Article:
The world’s first autonomous bus made its debut on a pilot run through a major European capital city this week.
The Future Bus, from Mercedes-Benz, successfully drove itself 12 miles from Amsterdam’s Schipol Airport in the Netherlands to the town of Haarlem, using a system called CityPilot.
The bus is the German company’s vision for public transportation in the future and uses cameras, radar and connected data to drive itself. The CityPilot system uses essentially the same technology as HighwayPilot, a system which it developed on the Mercedes-Benz Future Truck, first seen in 2014.
Citypilot is refined to enable it to navigate busy areas, and is able to recognise traffic lights, communicate with them and safely negotiate junctions controlled by them. It can also recognise obstacles such as pedestrians and cyclists on the road, and brake autonomously. At bus stops, it automatically opens and closes its doors, and can drive through tunnels with no loss of GPS communication.
A total of 11 cameras scan the road and surroundings, while long and short-range radar systems constantly monitor the route ahead. Using data fusion, which brings together GPS, radar, 3 and 4G and the camera data, the bus can be positioned on the road to within centimetres.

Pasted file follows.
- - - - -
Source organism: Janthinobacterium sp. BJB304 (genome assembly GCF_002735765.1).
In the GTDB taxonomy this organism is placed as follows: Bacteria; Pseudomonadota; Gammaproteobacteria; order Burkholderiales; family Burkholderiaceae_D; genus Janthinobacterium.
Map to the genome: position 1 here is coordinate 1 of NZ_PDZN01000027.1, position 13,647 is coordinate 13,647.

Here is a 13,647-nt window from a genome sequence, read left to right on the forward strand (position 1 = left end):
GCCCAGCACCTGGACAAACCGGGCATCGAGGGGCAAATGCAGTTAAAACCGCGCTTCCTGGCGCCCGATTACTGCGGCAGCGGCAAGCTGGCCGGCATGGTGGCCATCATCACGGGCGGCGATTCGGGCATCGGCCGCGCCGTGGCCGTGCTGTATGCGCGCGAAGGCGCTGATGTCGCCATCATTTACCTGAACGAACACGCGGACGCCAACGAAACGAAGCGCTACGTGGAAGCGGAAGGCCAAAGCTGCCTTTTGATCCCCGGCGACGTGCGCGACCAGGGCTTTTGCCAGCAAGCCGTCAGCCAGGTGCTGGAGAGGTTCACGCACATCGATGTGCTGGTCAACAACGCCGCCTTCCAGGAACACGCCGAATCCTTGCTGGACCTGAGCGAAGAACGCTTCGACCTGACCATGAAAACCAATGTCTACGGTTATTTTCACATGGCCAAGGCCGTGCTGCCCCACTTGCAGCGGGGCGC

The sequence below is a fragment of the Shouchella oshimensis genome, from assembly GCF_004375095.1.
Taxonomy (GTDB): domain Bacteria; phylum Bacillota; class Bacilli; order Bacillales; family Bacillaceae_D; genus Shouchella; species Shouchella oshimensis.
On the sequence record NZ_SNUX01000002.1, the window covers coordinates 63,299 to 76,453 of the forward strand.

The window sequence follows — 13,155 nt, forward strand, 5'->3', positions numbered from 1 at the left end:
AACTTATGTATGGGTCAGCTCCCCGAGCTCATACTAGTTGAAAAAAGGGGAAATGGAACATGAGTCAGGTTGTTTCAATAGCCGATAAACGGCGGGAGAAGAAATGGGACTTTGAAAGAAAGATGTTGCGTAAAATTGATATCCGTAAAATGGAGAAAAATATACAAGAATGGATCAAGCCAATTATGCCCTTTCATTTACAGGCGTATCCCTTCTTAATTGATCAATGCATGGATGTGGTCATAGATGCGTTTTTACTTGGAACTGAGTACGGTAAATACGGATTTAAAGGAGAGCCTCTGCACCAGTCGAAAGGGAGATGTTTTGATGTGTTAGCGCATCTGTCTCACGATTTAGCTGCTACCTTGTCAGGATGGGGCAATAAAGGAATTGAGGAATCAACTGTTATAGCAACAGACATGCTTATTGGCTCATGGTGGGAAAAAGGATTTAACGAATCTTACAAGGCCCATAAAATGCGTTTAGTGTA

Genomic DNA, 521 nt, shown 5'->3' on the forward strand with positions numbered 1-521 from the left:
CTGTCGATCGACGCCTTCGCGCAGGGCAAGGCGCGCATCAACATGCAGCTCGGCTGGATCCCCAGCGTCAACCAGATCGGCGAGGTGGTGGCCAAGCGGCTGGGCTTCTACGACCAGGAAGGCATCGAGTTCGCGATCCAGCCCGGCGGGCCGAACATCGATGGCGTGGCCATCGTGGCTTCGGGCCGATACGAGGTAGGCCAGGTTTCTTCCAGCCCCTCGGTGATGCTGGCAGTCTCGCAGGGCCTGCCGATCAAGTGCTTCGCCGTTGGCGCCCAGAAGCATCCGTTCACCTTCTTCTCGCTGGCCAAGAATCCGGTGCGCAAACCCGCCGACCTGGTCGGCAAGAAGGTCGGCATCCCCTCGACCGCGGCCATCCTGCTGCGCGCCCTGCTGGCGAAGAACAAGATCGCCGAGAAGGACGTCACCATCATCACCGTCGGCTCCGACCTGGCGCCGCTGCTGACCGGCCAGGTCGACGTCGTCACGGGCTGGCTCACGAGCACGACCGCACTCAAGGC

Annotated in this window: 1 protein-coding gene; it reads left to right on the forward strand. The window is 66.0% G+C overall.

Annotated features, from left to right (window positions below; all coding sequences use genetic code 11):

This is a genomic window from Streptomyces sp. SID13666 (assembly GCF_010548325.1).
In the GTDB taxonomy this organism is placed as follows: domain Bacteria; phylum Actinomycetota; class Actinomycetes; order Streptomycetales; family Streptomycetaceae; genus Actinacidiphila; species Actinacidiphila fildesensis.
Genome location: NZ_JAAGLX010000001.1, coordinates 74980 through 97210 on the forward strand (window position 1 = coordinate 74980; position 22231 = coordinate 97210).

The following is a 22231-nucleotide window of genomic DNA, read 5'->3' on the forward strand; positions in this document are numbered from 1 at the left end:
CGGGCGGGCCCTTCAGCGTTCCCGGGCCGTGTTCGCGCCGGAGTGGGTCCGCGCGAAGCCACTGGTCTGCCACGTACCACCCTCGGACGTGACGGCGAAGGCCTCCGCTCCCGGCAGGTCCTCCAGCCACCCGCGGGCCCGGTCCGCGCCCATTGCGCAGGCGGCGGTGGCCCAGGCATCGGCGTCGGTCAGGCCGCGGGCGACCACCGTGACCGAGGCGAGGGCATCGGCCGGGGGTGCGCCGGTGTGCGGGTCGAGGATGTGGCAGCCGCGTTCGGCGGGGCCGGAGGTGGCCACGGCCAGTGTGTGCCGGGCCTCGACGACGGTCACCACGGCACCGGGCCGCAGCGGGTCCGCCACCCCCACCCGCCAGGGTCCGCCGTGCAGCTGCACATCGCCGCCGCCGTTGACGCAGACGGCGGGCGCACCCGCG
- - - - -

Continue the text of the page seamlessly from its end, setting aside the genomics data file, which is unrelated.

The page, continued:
To prove it, Mercedes-Benz demonstrated the Future Bus, which is just less than 40 feet long and based on the Citaro low roof single decker, on Europe’s longest rapid transport bus route – the 12 miles from Amsterdam Schipol to Haarlem, which includes a number of tight bends, tunnels, numerous bus stops and high speeds for a city bus, as well as the more traditional urban hazards.
Mercedes-Benz says the driver only needs to take control when the bus faces oncoming traffic, in line with local laws, and does not need to intervene in any way, though he or she remains in place at all times.